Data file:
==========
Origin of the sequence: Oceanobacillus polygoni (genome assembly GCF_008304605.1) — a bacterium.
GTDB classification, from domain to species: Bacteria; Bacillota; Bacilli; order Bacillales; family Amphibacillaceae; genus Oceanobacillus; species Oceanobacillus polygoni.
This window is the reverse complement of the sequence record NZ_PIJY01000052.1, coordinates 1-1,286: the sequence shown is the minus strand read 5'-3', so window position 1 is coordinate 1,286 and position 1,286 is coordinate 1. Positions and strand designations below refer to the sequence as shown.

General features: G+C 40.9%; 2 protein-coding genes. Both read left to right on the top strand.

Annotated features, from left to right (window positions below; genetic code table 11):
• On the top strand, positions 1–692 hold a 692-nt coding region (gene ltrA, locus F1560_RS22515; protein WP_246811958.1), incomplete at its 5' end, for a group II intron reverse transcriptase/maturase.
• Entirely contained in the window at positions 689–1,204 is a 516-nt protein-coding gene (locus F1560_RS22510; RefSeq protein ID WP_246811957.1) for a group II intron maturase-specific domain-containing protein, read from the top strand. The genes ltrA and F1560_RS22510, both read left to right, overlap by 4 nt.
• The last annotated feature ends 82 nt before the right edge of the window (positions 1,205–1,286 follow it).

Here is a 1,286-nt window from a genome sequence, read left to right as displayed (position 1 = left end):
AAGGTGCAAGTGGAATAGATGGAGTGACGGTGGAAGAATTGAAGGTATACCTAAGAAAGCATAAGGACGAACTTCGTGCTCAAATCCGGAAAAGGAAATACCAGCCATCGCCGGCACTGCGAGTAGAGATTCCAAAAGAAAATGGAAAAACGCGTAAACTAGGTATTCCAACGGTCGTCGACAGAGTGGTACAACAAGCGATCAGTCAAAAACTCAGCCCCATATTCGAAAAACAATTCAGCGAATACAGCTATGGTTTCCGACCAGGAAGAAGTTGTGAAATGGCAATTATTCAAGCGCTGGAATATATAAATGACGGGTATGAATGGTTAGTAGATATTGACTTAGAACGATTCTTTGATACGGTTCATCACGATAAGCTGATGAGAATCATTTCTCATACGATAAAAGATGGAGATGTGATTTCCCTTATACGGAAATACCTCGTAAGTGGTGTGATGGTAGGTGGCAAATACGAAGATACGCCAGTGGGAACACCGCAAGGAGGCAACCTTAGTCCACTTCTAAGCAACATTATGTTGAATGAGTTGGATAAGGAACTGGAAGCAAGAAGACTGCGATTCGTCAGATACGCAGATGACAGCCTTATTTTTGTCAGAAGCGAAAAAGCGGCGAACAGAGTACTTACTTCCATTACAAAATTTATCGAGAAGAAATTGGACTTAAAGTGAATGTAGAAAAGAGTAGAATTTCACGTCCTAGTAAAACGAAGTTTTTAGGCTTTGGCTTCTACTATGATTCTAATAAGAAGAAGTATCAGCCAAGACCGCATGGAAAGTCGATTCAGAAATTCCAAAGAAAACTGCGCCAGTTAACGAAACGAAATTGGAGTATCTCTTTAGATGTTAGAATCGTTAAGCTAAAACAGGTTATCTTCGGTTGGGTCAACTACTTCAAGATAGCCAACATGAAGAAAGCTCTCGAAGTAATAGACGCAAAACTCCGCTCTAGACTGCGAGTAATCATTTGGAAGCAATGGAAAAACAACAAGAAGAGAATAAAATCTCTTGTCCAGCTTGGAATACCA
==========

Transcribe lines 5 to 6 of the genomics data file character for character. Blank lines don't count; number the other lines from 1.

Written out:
Annotated features, from left to right (window positions below; genetic code table 11):
• On the top strand, positions 1–692 hold a 692-nt coding region (gene ltrA, locus F1560_RS22515; protein WP_246811958.1), incomplete at its 5' end, for a group II intron reverse transcriptase/maturase.